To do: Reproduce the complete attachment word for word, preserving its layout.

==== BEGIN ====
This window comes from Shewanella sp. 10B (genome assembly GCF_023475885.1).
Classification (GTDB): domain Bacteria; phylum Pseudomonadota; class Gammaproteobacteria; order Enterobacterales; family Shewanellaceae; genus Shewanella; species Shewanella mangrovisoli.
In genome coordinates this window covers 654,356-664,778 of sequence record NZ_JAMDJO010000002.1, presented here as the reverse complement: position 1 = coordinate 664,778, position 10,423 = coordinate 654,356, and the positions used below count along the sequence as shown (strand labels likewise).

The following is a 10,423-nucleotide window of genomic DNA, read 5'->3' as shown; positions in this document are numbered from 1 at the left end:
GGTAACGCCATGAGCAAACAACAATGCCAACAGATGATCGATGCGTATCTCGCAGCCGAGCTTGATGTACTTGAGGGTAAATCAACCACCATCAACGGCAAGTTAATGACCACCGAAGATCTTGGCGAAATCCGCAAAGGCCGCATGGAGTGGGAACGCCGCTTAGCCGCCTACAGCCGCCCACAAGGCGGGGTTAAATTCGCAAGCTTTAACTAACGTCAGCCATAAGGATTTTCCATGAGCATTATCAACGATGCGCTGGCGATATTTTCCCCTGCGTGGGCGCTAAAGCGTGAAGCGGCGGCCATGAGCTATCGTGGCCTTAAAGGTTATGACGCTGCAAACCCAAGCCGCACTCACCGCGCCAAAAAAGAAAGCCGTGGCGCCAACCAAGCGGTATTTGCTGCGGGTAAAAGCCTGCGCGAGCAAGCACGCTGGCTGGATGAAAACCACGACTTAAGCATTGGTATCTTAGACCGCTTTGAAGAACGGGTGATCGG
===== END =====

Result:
This window comes from Shewanella sp. 10B (genome assembly GCF_023475885.1).
Classification (GTDB): domain Bacteria; phylum Pseudomonadota; class Gammaproteobacteria; order Enterobacterales; family Shewanellaceae; genus Shewanella; species Shewanella mangrovisoli.
In genome coordinates this window covers 654,356-664,778 of sequence record NZ_JAMDJO010000002.1, presented here as the reverse complement: position 1 = coordinate 664,778, position 10,423 = coordinate 654,356, and the positions used below count along the sequence as shown (strand labels likewise).

The following is a 10,423-nucleotide window of genomic DNA, read 5'->3' as shown; positions in this document are numbered from 1 at the left end:
GGTAACGCCATGAGCAAACAACAATGCCAACAGATGATCGATGCGTATCTCGCAGCCGAGCTTGATGTACTTGAGGGTAAATCAACCACCATCAACGGCAAGTTAATGACCACCGAAGATCTTGGCGAAATCCGCAAAGGCCGCATGGAGTGGGAACGCCGCTTAGCCGCCTACAGCCGCCCACAAGGCGGGGTTAAATTCGCAAGCTTTAACTAACGTCAGCCATAAGGATTTTCCATGAGCATTATCAACGATGCGCTGGCGATATTTTCCCCTGCGTGGGCGCTAAAGCGTGAAGCGGCGGCCATGAGCTATCGTGGCCTTAAAGGTTATGACGCTGCAAACCCAAGCCGCACTCACCGCGCCAAAAAAGAAAGCCGTGGCGCCAACCAAGCGGTATTTGCTGCGGGTAAAAGCCTGCGCGAGCAAGCACGCTGGCTGGATGAAAACCACGACTTAAGCATTGGTATCTTAGACCGCTTTGAAGAACGGGTGATCGG